“This area of the country is really lacking vitamin D,” Stephens said. “There are a lot of things that vitamin D benefits. Vitamin D is good for many things, such as depression, acne, arthritis, multiple sclerosis, eczema, etc. Ultraviolet (UV) B produces vitamin D in the body. We have referrals coming from counselors. A lot of people are coming in to tan because they say it makes them feel better. That is really a good reason for the increase this time of year.”
In addition to tanning, Stephens said South Beach Tanning Co. also offers Devoted Creations lotions and after-care products, as well as DaVinci teeth whitening.
“DaVinci teeth whitening can be used for anybody,” Stephens said. “It is an all-natural, plant-based teeth whitening service that is a fraction of the cost of a dentist. It is not harmful to your teeth. For people that are getting family pictures this time of year, it is a great time to whiten and brighten your smile, and feel more confident.”
As noted in a flier Stephens provided to The Independent, South Beach will offer specials all next weekend. These specials include $1 lotion bottles with a purchase at regular price, $1 session packages with a purchase at regular price, $1 membership enrollments and $55 in upgrades for $1 with a purchase at regular price.
Stephens said she and South Beach Tanning Co. aim to promote shopping locally and spending money at locally owned businesses.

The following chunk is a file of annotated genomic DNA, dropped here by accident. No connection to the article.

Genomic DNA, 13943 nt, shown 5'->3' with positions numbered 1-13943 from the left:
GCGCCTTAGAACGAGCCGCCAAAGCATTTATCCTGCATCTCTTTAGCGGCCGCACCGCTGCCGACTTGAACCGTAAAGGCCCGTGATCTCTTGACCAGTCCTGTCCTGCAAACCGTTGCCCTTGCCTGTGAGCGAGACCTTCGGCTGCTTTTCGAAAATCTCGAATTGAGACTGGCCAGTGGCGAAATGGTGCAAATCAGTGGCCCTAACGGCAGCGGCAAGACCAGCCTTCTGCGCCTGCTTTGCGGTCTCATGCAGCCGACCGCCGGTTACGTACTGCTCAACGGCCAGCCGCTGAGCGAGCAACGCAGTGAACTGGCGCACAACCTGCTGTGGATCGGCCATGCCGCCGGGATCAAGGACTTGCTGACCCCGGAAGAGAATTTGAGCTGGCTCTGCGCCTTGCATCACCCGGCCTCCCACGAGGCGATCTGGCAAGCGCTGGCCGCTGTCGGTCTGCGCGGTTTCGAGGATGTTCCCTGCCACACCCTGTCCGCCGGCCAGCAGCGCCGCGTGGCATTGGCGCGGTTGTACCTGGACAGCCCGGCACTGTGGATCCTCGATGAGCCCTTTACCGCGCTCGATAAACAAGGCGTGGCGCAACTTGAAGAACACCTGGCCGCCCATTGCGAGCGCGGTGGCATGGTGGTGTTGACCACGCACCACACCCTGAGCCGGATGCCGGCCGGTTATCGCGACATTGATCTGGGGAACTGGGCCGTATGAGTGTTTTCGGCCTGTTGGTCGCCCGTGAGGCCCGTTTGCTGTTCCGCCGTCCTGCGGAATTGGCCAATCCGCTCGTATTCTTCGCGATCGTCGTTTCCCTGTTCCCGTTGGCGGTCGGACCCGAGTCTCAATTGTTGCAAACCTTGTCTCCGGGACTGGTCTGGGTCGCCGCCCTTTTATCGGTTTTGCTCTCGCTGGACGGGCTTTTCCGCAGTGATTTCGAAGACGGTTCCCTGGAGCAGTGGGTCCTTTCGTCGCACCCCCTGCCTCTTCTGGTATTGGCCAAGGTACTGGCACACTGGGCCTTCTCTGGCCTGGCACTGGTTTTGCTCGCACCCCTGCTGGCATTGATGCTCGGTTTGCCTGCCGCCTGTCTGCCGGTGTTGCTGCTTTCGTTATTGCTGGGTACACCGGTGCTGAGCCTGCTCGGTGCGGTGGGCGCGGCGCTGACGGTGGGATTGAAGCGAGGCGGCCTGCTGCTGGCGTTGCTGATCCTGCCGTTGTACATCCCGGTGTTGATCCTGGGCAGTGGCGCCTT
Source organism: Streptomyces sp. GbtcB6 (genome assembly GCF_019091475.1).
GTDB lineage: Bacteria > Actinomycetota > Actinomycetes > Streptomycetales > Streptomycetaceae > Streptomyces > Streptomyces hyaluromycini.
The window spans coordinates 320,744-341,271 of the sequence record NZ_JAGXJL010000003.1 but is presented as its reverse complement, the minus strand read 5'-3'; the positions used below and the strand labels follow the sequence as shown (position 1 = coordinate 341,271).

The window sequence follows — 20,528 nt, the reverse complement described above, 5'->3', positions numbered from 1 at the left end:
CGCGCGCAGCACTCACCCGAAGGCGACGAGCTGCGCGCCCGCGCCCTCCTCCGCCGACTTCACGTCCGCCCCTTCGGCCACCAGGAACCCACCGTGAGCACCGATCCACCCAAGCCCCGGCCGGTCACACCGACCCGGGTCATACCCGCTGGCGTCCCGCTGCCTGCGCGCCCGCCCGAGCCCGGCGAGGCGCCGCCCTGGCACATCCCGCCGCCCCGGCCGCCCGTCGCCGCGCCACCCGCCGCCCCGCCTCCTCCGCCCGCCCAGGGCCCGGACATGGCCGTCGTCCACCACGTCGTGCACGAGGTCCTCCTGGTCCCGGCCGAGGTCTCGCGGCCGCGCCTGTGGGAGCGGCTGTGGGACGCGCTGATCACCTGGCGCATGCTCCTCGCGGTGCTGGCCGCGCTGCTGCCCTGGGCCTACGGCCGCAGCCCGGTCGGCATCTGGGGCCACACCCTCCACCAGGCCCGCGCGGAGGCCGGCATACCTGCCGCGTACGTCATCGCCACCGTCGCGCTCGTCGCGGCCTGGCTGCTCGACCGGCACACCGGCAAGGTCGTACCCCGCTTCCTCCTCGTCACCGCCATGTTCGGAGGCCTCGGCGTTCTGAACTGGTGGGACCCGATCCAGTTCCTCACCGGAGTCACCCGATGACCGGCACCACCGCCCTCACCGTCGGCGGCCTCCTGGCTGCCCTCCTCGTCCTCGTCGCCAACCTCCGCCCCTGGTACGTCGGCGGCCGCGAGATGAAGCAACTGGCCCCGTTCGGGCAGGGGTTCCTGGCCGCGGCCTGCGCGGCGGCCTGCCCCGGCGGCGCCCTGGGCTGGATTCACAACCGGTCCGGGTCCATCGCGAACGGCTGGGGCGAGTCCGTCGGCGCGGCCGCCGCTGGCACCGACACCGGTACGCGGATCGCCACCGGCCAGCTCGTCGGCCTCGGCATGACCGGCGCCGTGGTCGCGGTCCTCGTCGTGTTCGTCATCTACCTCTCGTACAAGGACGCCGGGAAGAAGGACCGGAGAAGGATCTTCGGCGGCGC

“We know that money is going to stay here in the community,” she said. “We donate back to our local organizations, so we have always been a big proponent of trying to encourage people to spend their money locally and at businesses that are locally-owned.”
Stephens said some of the non-profit organizations her business helps support include Boy’s Town, Choice Family Healthcare and Hope Harbor. She added it has also donated to numerous after-prom parties and various benefit events. For Stephens, it is all about giving back to a community that supports her business.
“There are probably a dozen organizations that we donate to,” she said. “We get our name out there and let people know what we do. We’ve found that when we give, we get out customers to return. It works out for everybody.”
Rookstool said people should shop local on Small Business Saturday, and every day, because of the impact these small businesses have on the community.
“A lot of people that run these small businesses work long hours, work hard and are spending money in our community,” he said. “It just keeps money in the community. The idea is, if we can get anybody to buy one product or item that they would have bought from a big box store, locally, it can be big for our small businesses.”